In early March of 1857, the Roger B. Taney Supreme Court handed down its infamous ruling on the Scott v. Sandford case, also known as the Dred Scott decision. The Supremes decided 7-2 that African American slaves weren't citizens of the United States and therefore didn't enjoy any constitutional protections. Easily one of the most racist actions in the history of the federal government, the Court also ruled that slave owners were protected by the personal property clause of the Fifth Amendment.
Chief Justice Taney wrote: "[Dred Scott's petition] would give to persons of the negro race... the right to enter every other State whenever they pleased... to sojourn there as long as they pleased, to go where they pleased ...the full liberty of speech in public and in private upon all subjects upon which its own citizens might speak; to hold public meetings upon political affairs, and to keep and carry arms wherever they went."
The horror! "Beings of an inferior order" (Taney's phrase) running around with, you know, freedom. In other words, the Court wouldn't allow African Americans to enjoy the rights and privileges of being free, constitutionally-protected citizens.
Fast forward to today, nearly 156 years to the day following the Dred Scott decision. The Court heard arguments in the Shelby County v. Holder case which challenges the Voting Rights Act, specifically Section 5 mandating that certain states attain "preclearance" or approval from the Justice Department before enacting new election laws. The wisdom behind Section 5 is quite simply that certain states with significant histories of Jim Crow laws and disenfranchisement have forfeited the power to unilaterally pass voting legislation.
And it looks like the Court might decide to strike it down at a time when the Republican Party at the state level has been actively passing what can only be described as neo-Jim Crow legislation.
Unsurprisingly, Antonin Scalia resurrected Taney's Dred Scott awfulness when he described the Voting Rights Act as the "perpetuation of racial entitlement."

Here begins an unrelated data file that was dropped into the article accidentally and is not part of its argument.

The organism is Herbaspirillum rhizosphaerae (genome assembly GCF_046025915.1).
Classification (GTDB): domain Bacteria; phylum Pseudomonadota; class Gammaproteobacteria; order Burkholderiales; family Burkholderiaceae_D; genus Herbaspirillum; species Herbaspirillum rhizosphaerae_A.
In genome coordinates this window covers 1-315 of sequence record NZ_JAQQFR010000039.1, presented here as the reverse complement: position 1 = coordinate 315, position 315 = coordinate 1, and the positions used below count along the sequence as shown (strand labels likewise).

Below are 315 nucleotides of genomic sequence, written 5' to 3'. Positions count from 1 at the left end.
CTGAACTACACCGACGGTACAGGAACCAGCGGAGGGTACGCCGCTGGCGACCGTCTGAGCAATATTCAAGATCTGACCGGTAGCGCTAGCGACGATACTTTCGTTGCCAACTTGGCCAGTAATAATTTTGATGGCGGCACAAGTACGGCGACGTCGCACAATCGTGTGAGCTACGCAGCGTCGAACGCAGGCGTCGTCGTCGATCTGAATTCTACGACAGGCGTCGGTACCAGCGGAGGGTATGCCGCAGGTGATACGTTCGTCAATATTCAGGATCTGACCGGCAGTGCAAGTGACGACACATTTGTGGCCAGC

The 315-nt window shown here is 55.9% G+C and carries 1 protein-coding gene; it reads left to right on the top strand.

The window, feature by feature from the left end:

Yes, he really said that. A sitting justice on the Supreme Court of 2013 said for the record that protecting a minority's basic right to cast a ballot is an "entitlement." Taney argued a similar point when he wrote about entitling "inferior" African Americans with constitutional freedoms, when in fact those freedoms are all fundamental human rights.
"Whenever a society adopts racial entitlements, it is very difficult to get out of them through the normal political processes," he said, as if it's urgent that the states repeal laws that protect the voting rights of citizens who have very clearly suffered through and continue to suffer through electoral disenfranchisement.
Worse, Justice Kennedy, the swing vote, implied that the Voting Rights Act was obsolete.
Clearly they haven't been paying attention.
Around 10 states have made it prohibitively difficult for as many as five million Americans without adequate financial means to vote through an array of restrictive Voter ID laws that force citizens to attain a government issued photo identification card, often with a fee attached in addition to the loss of work and transportation costs associated with acquiring the ID. What we've observed over the last two years are Republican lawmakers who have passed multiple forms of legislation that force Americans to get an additional license from the government in order to vote -- on top of the pre-existing voter registration process.
These new laws in effect add a second layer of government approval and regulation in order to vote (somehow regulations on guns are absolutely evil). Add into the mix the various voter purges, targeted rollbacks in early voting laws and intentionally sparse resources in minority districts resulting in prohibitively long lines, and it's plain to see that we're back to Jim Crow in spite of what more than half of the current Supreme Court believes.
As I've repeatedly argued, the federal government ought to be taking a more active role in election laws -- not less. What we witnessed last year is only the beginning if the Court kicks the Justice Department out of the process. Without non-regional, national oversight, Jim Crow laws, along with further electoral vote rigging and gerrymandering, will grow exponentially worse as minority demographics increase and white conservative men die.
Republicans know full well that they won't be able to survive unless they're able to freely block the voting rights of an increasingly larger minority population. The Republicans are shameless that way. They simply don't care how it looks -- and besides, anyone who thinks what they're up to is racist are racists themselves, or reverse racists, or whatever form of projection they feel like employing. Like Bush v. Gore before it, the Court is more than willing to irrevocably damage our electoral process by weakening one of the most important laws in American history.